- Your message is in the ad itself, so you don't need people to click through to your site. This may apply to events (such as a television premiere) or political advertising.
Manual CPM bidding probably isn't for you if the goal of your campaign is a direct response from customers, like buying a product or filling out a form.
You're giving a free concert in Paris, and want to get as many music lovers to come as possible. You're running a campaign with vibrant image ads that share the date, time, and location of the event -- everything a music fan needs to know to show up. As long as people see your ad, they'll know your whole message. CPM bidding can help you get it in front of as many eyes as possible.
CPA (cost-per-acquisition) bidding is an advanced option that lets you bid directly for conversions.
Your campaign must meet a few requirements in order to be eligible for CPA bidding:
- You have conversion tracking enabled.
- Your campaign has received at least 15 conversions in the last 30 days. The AdWords system requires this conversion history in order to make accurate predictions about your future conversion rate.
- Your campaign has been receiving conversions at a similar rate for at least a few days.
- Your campaign targets the Search Network, the Display Network, or both.
We also recommend your account meet these criteria:
- Your campaign has been using conversion tracking for at least 2 weeks. The AdWords system relies on historical conversion data, so the longer conversion tracking has been running, the more data the system has and the better job it can do optimizing your return on investment (ROI). If your campaign receives low traffic, we suggest running conversion tracking even longer before trying CPA bidding.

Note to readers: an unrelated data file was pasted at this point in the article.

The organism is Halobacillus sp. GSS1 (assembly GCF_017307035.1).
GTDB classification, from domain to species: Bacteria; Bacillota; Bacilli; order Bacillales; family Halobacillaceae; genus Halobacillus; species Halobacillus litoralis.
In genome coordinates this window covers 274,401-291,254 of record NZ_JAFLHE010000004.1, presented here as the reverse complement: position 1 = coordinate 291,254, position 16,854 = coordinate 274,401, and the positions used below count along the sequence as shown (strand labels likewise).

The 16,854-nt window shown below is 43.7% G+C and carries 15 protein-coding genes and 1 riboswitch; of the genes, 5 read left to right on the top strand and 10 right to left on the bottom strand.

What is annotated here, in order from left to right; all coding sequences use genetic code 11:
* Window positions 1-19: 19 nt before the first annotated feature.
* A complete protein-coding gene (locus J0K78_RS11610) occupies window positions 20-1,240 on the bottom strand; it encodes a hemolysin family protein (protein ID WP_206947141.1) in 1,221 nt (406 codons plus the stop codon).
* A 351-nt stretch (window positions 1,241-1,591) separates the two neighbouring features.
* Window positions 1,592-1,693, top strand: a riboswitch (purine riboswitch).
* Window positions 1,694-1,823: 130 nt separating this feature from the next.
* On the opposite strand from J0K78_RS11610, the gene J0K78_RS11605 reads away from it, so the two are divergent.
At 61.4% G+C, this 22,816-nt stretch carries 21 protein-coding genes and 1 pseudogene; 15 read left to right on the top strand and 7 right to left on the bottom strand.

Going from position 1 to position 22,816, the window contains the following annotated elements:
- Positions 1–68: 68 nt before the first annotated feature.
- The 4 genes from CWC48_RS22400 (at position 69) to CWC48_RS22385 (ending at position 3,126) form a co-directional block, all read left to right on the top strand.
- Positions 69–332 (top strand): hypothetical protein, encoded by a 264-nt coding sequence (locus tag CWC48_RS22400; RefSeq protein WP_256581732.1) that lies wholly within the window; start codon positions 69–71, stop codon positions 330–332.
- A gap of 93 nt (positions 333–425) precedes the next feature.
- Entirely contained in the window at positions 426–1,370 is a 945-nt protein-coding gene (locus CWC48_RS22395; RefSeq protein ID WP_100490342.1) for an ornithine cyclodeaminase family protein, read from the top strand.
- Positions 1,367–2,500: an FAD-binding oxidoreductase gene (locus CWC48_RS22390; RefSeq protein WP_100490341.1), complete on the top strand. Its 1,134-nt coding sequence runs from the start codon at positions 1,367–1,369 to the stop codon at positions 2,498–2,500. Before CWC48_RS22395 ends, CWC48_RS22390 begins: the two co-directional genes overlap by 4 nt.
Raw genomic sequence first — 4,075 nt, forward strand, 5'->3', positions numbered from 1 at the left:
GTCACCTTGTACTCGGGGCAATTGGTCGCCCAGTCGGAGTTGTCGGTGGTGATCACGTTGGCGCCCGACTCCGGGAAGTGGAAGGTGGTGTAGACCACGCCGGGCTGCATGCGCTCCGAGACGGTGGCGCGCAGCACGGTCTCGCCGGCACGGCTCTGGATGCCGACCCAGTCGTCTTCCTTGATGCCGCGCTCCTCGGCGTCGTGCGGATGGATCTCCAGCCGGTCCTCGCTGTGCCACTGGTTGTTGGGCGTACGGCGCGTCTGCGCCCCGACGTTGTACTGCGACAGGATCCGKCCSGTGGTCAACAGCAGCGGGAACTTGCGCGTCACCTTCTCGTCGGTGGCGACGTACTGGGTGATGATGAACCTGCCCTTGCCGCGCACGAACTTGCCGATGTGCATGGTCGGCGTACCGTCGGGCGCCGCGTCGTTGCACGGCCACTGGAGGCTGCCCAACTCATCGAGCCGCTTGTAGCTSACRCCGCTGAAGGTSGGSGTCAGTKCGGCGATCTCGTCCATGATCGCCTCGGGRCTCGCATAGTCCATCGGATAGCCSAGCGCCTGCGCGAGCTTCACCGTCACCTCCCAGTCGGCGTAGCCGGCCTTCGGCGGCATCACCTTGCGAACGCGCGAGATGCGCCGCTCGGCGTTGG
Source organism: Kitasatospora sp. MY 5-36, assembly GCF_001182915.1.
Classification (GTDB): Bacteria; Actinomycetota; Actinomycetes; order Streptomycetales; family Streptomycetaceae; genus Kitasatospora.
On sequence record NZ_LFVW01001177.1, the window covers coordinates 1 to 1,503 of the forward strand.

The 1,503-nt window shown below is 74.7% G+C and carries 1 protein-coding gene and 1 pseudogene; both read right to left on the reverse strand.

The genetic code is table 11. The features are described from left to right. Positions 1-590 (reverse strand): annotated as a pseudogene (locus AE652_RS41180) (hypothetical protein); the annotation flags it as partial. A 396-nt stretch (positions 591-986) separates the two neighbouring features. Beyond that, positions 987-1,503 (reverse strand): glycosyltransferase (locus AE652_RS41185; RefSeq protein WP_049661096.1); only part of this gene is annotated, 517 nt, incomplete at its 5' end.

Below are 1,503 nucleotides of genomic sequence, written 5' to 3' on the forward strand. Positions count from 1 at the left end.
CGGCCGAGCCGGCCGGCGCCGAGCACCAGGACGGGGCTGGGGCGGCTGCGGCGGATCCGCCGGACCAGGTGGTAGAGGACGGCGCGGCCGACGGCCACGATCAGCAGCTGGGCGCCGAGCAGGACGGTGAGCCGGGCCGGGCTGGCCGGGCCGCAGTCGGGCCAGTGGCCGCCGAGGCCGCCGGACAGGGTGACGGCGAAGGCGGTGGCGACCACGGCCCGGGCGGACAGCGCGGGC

- Your campaign is direct-response oriented. For example, the campaign focuses on generating sign-ups or sales on an e-commerce website.
- Your campaign has a single well-defined conversion type, such as a completed purchase or sign-up.
- Your campaign has a relatively stable conversion rate, with no major changes (such as redefining the conversion event or moving the conversion tracking code) within the last 2 weeks.
If your campaign is already using CPA bidding and it drops below 15 conversions in the last 30 days, CPA bidding will remain enabled unless you turn it off. However, if you stop using CPA bidding, you won't be able to enable it again until you've reached the requirement.
Choose or change your bid strategy
- Sign in to your AdWords account.
- In the Campaigns list, click the campaign name.
- Select the Settings tab.
- Click Edit next to the bid strategy.
- Select your new bid strategy.
- Click Save.